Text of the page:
Chris Rhoades

Chris Rhoades

Divisive issues are probably always a part of any society, especially a democracy that we enjoy here in the United States. Lately, we’ve been a part of some pretty major situations that have many Americans on opposite sides of the fence. From virus talk to protestors to politics, there’s plenty for us to argue. Maybe this is nothing new, but what does seem a little different lately is our complete lack of ability to even entertain hearing the “other” side. And, let me be clear, it doesn’t matter what side you’re on or what that “other” side is. It’s gotten to the point where I personally won’t even share my thoughts on hardly any issues because I really don’t have the desire to simply be shouted down by an opposing view. My question is, why is it so terrible to see both sides of an issue?

Why can’t we entertain the idea that what happened to George Floyd in Minneapolis was disturbing, unacceptable, deplorable, and shocking — and at the same time — say that police officers are vital for our society?

Why is it so terrible to say that protests and demonstrations are incredibly important in a free society, but also say that destroying property is absolutely wrong?

Why do we “want to kill my grandparents and yours” with coronavirus if someone has the opinion that we can’t be locked in our bedrooms for 18 months? Why can’t it both? Why can’t we say that a virus is a threat that needs to be taken seriously, but also realize that at some point, life needs to continue as normally as we can make it? How is that such a far-fetched idea these days?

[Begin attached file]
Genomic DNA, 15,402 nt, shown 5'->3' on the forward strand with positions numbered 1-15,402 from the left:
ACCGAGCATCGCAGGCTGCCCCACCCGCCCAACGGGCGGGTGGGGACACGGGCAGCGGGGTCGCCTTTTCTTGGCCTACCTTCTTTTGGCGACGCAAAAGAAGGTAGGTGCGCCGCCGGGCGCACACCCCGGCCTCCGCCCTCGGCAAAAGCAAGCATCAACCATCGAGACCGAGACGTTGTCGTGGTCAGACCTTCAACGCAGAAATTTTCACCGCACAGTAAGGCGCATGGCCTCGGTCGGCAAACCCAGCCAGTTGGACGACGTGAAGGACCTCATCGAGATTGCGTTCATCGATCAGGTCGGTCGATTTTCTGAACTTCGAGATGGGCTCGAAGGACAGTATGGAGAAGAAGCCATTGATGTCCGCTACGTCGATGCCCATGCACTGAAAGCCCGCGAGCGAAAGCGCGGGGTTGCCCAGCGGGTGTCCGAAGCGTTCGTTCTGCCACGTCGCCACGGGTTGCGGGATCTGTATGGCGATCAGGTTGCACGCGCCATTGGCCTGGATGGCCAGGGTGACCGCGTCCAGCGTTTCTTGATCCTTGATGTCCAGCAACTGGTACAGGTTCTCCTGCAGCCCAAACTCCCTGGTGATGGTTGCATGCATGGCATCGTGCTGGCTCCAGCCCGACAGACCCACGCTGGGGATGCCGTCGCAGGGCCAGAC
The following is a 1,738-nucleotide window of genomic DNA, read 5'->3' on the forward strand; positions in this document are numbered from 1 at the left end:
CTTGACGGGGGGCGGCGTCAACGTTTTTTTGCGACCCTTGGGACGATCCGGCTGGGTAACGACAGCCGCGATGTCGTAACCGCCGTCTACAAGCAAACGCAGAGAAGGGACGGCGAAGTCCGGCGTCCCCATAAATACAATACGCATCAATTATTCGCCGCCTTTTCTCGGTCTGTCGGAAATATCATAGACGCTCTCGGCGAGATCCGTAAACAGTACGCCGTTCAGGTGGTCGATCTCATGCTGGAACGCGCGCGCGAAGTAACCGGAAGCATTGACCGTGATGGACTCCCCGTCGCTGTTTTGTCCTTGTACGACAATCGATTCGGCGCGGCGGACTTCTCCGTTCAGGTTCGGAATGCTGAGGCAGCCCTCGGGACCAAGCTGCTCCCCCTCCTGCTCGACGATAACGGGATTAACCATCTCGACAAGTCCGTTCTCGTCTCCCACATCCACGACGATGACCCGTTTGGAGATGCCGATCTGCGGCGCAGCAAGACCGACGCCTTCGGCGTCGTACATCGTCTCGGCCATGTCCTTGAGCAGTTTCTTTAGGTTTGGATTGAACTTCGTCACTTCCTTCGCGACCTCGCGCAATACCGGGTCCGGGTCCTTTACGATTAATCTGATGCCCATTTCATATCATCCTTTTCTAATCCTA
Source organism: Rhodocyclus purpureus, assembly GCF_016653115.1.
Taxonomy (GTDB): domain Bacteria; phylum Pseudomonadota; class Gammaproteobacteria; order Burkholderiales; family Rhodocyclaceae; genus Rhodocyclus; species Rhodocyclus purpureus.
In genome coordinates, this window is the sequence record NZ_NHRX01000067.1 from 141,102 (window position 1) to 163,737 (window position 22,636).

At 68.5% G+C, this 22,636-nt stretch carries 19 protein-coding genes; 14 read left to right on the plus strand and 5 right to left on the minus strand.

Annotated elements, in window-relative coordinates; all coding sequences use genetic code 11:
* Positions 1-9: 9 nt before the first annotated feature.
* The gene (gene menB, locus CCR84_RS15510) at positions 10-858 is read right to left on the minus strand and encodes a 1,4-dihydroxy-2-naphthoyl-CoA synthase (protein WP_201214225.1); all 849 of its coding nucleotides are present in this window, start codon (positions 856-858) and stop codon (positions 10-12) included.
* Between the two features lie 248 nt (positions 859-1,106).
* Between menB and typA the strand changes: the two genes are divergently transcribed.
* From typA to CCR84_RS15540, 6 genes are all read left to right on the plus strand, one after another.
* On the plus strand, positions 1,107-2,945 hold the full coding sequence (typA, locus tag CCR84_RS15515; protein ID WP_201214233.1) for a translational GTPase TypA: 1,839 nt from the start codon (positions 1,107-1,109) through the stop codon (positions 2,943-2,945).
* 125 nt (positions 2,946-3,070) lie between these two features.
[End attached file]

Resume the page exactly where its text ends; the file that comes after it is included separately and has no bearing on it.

Why can’t we have a political conversation without planting our feet in the ground about our stance 1,000 percent of the time? Why is it so terrible to say that our government leaders have done some really good things, while also admitting that our president probably should step away from Twitter? Why can’t both of those thoughts exist?

When it comes to ripping down historical statues, why is it such a crazy concept to realize that we probably do need to take a serious look at some of these statues, and what they represent? But, at the same time, say that vandalizing and destroying them without any real discussion or conversation is probably wrong, too? Why can’t it be both?

Why is this happening? I, personally, think it’s because of how easy it is to shelter ourselves from any opposing views. Social media pages, cable news channels, blogs, etc., are all available that specifically speak to your point of view. You can sit and dwell inside a little protected echo chamber all day, hearing only one argument. After a few days of that, many lose the ability to critically think for themselves. It’s embarrassing to be honest with you.

Despite what your friends tell you, I promise you, it’s OK to realize that many situations can be both. And that if you have an original idea, and think for yourself, it might actually feel good. Just try it once. Or, just continue to scream at others for not aligning perfectly with you. I don’t care either way.

Chris Rhoades is the associate publisher for Enterprise Media Group.

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